Broadly, I am interested in dissension in democracy. Though the First Amendment protects for dissension, the United States has often curtailed protest through imprisonment and through the creation of programs like the FBI's Counterintelligence Program (COINTELPRO).
More specifically, I am interested in how dissension has played out on U.S. college and university campuses. In nationwide movements, such as the Black Studies movement or the anti-war movement, student protest methods varied significantly and led to a multitude of administrative responses, ranging from compromise to police intervention. Administrative response has varied beyond the apparent variables of In Loco Parentis, student protest methodology, university history, and local government response.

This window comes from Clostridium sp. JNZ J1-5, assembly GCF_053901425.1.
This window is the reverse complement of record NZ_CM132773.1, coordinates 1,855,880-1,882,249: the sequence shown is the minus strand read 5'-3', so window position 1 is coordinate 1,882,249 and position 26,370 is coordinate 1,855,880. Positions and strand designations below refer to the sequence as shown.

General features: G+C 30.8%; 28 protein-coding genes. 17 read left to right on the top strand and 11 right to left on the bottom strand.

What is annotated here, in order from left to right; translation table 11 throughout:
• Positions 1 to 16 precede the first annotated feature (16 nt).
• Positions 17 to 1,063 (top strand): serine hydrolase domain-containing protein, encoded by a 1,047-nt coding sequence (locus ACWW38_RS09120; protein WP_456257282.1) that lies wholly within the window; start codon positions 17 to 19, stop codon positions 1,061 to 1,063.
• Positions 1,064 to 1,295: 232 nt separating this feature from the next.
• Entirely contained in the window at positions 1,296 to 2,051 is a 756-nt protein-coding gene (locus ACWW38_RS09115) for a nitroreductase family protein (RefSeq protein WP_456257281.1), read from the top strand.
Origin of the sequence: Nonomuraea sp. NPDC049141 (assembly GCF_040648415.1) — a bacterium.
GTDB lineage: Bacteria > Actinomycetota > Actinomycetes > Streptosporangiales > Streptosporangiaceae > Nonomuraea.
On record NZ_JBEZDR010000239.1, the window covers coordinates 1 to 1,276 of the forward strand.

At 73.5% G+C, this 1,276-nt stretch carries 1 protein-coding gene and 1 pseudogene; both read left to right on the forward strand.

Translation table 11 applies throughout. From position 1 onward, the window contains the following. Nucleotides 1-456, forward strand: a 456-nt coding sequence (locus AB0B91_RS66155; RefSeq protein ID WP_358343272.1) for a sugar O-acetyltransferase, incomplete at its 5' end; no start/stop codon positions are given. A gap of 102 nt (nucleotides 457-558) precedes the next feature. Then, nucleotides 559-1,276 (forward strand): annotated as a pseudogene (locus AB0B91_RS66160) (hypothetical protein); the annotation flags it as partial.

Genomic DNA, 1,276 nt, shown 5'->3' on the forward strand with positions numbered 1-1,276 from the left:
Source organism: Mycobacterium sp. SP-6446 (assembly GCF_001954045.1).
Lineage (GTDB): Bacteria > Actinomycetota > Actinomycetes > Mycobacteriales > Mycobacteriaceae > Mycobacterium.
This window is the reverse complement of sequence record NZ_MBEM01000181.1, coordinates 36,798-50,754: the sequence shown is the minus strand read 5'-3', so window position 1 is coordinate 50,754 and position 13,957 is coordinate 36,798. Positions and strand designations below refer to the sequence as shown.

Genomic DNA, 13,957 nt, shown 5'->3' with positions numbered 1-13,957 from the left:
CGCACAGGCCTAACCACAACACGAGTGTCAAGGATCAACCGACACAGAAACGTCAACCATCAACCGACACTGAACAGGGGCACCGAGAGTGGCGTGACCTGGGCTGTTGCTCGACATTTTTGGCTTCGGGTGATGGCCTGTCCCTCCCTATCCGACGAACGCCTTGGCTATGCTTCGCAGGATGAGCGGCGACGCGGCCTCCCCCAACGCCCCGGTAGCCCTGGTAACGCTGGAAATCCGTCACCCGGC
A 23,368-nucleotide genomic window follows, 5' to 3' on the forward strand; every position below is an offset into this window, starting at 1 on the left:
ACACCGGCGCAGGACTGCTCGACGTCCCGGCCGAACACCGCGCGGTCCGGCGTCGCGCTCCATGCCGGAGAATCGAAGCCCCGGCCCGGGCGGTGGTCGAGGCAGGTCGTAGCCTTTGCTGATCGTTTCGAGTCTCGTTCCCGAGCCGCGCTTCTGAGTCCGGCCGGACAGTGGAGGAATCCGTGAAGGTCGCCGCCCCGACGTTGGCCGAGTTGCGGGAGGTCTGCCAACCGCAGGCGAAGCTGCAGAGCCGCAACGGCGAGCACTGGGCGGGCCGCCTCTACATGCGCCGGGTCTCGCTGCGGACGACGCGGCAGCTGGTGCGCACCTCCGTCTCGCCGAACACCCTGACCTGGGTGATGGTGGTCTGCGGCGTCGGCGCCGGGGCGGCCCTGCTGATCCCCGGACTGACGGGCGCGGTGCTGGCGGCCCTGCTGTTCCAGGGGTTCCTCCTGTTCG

Additionally, I am interested in how the student experience is captured in university archives. Historians have often over utilized oral histories to capture the student experience. However, taken years after incidents of protest, these histories negate the student narrative. I look forward to exploring student protests through contemporaneously created materials, specifically student-run mass media.
Twentieth-century United States, Public History
Becker, Jenifer. “Bringing Student Voices into the University Archives: A Student Organization Documentation Initiative case study.” In the Library with the Lead Pipe (28 Dec 2017).